There’s a narrative that has emerged around the Ulysse Nardin Freak over the years that its an extremely niche product, and something of a difficult watch to fully wrap your arms around. It’s strange, yes, even avant-garde, but as I’ve spent more time considering the Freak, I’ve come around to the other side of this story. I wonder, how can anyone not love the Freak? Even if it’s not to your specific taste, the Freak is an original, and one of a handful of truly important designs that would set the stage for a generation of interesting, independent watchmaking that we’re still living through today. The Freak might not be for everyone, but everyone should be able to agree that there’s something special about it.
The latest Freak, the Freak [X OPS] is part of the still relatively new Freak X lineup, a collection that aims to make the watch more approachable. Blake went hands-on with a Freak X here, and both the review and video (complete with commentary from a watchmaker) are worth a look if you’re new to the Freak universe. But the gist of the Freak X is relatively easy to understand: it’s smaller than a traditional Freak, and it has a crown. Historically, the Freak was marketed as a watch with “No Dial, No Hands, No Crown.” A curious rallying cry for sure, and a tough thing to picture. But when you see it, it all (kind of) makes sense. For me, the addition of a crown doesn’t feel like too much of a transgression. The visual impression of the Freak X is still completely Freakish in nature.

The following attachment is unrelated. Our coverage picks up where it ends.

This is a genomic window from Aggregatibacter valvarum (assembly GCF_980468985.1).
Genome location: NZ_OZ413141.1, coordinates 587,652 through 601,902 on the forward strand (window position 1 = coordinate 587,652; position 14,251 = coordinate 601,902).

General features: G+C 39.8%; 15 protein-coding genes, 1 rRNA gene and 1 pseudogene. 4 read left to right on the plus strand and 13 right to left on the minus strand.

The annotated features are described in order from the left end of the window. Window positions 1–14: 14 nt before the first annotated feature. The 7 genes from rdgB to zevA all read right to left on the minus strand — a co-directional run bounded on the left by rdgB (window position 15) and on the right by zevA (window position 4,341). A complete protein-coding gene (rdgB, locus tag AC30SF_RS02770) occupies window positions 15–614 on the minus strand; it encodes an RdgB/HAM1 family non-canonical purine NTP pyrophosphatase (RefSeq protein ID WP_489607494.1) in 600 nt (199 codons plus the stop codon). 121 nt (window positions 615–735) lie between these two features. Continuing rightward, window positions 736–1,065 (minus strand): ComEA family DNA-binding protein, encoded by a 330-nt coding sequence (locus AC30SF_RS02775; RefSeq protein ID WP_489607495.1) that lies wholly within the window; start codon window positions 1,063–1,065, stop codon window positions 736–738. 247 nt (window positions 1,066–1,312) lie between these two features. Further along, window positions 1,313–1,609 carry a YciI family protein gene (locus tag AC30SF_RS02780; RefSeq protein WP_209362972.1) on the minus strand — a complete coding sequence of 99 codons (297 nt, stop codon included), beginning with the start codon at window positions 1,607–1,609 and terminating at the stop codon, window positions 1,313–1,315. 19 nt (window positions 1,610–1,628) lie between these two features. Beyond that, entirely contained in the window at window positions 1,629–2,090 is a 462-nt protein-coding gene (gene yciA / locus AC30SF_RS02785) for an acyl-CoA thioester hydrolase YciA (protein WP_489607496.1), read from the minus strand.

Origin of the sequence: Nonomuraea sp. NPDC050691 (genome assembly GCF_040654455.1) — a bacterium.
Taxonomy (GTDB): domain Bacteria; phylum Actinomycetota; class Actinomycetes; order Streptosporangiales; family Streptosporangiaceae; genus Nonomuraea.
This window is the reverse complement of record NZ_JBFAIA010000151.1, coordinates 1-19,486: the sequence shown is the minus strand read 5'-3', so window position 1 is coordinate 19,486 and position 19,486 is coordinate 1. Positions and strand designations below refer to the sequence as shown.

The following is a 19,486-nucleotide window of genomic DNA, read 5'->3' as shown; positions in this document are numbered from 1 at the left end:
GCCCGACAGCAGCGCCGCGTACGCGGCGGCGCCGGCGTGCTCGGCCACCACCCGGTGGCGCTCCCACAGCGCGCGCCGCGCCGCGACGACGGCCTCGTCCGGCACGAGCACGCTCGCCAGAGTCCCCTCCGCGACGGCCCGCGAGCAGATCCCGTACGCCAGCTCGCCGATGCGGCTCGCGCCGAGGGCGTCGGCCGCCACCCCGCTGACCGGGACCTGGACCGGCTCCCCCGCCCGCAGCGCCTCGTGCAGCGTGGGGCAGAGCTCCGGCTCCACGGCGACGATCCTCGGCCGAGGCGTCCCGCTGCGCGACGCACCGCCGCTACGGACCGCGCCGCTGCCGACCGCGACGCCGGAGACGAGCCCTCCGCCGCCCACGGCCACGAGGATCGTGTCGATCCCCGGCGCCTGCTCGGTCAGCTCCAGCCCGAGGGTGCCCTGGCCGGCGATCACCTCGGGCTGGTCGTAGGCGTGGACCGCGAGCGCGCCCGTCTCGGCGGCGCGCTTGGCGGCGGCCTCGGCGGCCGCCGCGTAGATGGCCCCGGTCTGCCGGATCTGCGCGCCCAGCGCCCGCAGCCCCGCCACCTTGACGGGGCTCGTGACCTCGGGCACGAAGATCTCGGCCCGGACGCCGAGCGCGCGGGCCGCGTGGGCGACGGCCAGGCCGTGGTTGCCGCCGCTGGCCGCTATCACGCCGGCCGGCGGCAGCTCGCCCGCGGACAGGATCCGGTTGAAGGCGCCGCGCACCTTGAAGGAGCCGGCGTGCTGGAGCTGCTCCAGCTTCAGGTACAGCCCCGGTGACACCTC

The Freak [X OPS] is effectively a Freak X that has been outfitted with green carbon fiber composite case flanks that surround a black DLC titanium case. The khaki green color and the naturally layered appearance of the carbon fiber evoke camouflage and a distinct military aesthetic, which is fresh ground for a Freak. It’s also inherently casual, which is another advantage of the Freax X lineup. It just feels a lot more like a “typical” sports watch with a familiar shape and a 43mm case size, which by Freak standards is fairly conservative.
When discussing the Freak, you really have to shift the vocabulary you use in describing how time telling works. According to Ulysse Nardin, there is no “dial” on a Freak. A dial, in its traditional sense, is something that covers up the movement. Here, of course, the movement is not covered. In fact, it’s integrated into the minute “hand” which is actually a one-hour orbital carousel tourbillon. Everything rotates on a disc that sits under the movement. The sense of motion in a Freak is unlike anything else in watchmaking. It’s uncanny to see the movement itself as part of the time telling apparatus, constantly moving around the dial.
As you’d expect, the movement itself is very high end in its construction and materials. The fact that movement itself is constantly in motion presents a specific engineering challenge for the Ulysse Nardin watchmakers, and the precise weight of every movement component needs to be considered as a result. The balance wheel and escapement are both made from silicon, and the entire caliber (the UN-230) is made up of 206 components and provides up to 70 hours of power reserve on a full wind.
The Freak [X OPS] has a retail price of $33,800. More information can be found at the Ulysse Nardin website right here.